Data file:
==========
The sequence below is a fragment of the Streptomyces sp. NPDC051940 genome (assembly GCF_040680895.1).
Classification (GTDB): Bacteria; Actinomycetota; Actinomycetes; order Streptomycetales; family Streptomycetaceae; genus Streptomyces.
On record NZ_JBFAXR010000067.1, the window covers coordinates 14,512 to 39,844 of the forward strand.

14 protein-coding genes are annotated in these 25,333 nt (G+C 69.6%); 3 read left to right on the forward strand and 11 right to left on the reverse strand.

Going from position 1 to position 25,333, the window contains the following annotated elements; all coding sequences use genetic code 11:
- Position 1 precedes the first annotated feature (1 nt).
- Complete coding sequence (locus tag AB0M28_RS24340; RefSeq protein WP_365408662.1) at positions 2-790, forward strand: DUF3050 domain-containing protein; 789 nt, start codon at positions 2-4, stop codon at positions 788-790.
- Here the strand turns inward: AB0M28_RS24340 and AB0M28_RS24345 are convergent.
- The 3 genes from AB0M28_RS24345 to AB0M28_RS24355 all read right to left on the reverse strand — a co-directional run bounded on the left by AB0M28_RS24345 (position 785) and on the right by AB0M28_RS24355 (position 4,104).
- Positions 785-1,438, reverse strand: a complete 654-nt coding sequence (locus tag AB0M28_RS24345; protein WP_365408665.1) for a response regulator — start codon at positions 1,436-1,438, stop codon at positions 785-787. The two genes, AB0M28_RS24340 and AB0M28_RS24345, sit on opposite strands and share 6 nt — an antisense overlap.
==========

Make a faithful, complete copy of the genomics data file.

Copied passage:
The sequence below is a fragment of the Streptomyces sp. NPDC051940 genome (assembly GCF_040680895.1).
Classification (GTDB): Bacteria; Actinomycetota; Actinomycetes; order Streptomycetales; family Streptomycetaceae; genus Streptomyces.
On record NZ_JBFAXR010000067.1, the window covers coordinates 14,512 to 39,844 of the forward strand.

14 protein-coding genes are annotated in these 25,333 nt (G+C 69.6%); 3 read left to right on the forward strand and 11 right to left on the reverse strand.

Going from position 1 to position 25,333, the window contains the following annotated elements; all coding sequences use genetic code 11:
- Position 1 precedes the first annotated feature (1 nt).
- Complete coding sequence (locus tag AB0M28_RS24340; RefSeq protein WP_365408662.1) at positions 2-790, forward strand: DUF3050 domain-containing protein; 789 nt, start codon at positions 2-4, stop codon at positions 788-790.
- Here the strand turns inward: AB0M28_RS24340 and AB0M28_RS24345 are convergent.
- The 3 genes from AB0M28_RS24345 to AB0M28_RS24355 all read right to left on the reverse strand — a co-directional run bounded on the left by AB0M28_RS24345 (position 785) and on the right by AB0M28_RS24355 (position 4,104).
- Positions 785-1,438, reverse strand: a complete 654-nt coding sequence (locus tag AB0M28_RS24345; protein WP_365408665.1) for a response regulator — start codon at positions 1,436-1,438, stop codon at positions 785-787. The two genes, AB0M28_RS24340 and AB0M28_RS24345, sit on opposite strands and share 6 nt — an antisense overlap.